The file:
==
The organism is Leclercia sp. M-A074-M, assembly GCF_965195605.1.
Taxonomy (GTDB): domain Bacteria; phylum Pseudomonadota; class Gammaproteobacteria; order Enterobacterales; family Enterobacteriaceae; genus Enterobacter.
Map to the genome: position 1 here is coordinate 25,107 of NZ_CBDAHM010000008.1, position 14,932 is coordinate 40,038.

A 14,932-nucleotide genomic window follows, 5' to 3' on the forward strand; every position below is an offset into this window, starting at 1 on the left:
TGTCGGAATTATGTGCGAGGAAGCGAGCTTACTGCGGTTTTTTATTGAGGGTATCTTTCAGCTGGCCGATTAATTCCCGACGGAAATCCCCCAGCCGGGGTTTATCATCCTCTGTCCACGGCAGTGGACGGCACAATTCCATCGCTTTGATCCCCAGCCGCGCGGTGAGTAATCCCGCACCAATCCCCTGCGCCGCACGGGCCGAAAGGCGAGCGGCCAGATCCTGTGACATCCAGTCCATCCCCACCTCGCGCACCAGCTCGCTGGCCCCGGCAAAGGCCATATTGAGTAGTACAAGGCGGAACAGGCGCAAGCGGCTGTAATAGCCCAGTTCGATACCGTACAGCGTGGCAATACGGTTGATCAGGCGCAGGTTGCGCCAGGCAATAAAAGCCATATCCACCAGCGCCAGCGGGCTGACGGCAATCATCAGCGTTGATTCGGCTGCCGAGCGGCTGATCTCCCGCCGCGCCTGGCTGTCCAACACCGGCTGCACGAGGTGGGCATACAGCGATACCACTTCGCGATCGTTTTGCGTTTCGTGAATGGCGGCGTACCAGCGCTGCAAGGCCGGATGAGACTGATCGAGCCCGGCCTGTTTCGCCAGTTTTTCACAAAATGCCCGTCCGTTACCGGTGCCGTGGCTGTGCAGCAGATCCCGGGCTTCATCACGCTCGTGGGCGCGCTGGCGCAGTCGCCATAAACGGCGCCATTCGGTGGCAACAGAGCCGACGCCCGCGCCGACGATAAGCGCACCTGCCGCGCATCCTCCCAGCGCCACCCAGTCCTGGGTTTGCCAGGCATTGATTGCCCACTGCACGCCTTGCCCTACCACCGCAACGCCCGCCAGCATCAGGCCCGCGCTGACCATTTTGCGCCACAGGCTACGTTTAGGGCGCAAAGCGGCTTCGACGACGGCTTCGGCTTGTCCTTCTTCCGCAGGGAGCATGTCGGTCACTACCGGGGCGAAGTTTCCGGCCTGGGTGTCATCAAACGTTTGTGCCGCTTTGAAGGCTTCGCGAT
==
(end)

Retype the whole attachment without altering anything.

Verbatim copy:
The organism is Leclercia sp. M-A074-M, assembly GCF_965195605.1.
Taxonomy (GTDB): domain Bacteria; phylum Pseudomonadota; class Gammaproteobacteria; order Enterobacterales; family Enterobacteriaceae; genus Enterobacter.
Map to the genome: position 1 here is coordinate 25,107 of NZ_CBDAHM010000008.1, position 14,932 is coordinate 40,038.

A 14,932-nucleotide genomic window follows, 5' to 3' on the forward strand; every position below is an offset into this window, starting at 1 on the left:
TGTCGGAATTATGTGCGAGGAAGCGAGCTTACTGCGGTTTTTTATTGAGGGTATCTTTCAGCTGGCCGATTAATTCCCGACGGAAATCCCCCAGCCGGGGTTTATCATCCTCTGTCCACGGCAGTGGACGGCACAATTCCATCGCTTTGATCCCCAGCCGCGCGGTGAGTAATCCCGCACCAATCCCCTGCGCCGCACGGGCCGAAAGGCGAGCGGCCAGATCCTGTGACATCCAGTCCATCCCCACCTCGCGCACCAGCTCGCTGGCCCCGGCAAAGGCCATATTGAGTAGTACAAGGCGGAACAGGCGCAAGCGGCTGTAATAGCCCAGTTCGATACCGTACAGCGTGGCAATACGGTTGATCAGGCGCAGGTTGCGCCAGGCAATAAAAGCCATATCCACCAGCGCCAGCGGGCTGACGGCAATCATCAGCGTTGATTCGGCTGCCGAGCGGCTGATCTCCCGCCGCGCCTGGCTGTCCAACACCGGCTGCACGAGGTGGGCATACAGCGATACCACTTCGCGATCGTTTTGCGTTTCGTGAATGGCGGCGTACCAGCGCTGCAAGGCCGGATGAGACTGATCGAGCCCGGCCTGTTTCGCCAGTTTTTCACAAAATGCCCGTCCGTTACCGGTGCCGTGGCTGTGCAGCAGATCCCGGGCTTCATCACGCTCGTGGGCGCGCTGGCGCAGTCGCCATAAACGGCGCCATTCGGTGGCAACAGAGCCGACGCCCGCGCCGACGATAAGCGCACCTGCCGCGCATCCTCCCAGCGCCACCCAGTCCTGGGTTTGCCAGGCATTGATTGCCCACTGCACGCCTTGCCCTACCACCGCAACGCCCGCCAGCATCAGGCCCGCGCTGACCATTTTGCGCCACAGGCTACGTTTAGGGCGCAAAGCGGCTTCGACGACGGCTTCGGCTTGTCCTTCTTCCGCAGGGAGCATGTCGGTCACTACCGGGGCGAAGTTTCCGGCCTGGGTGTCATCAAACGTTTGTGCCGCTTTGAAGGCTTCGCGAT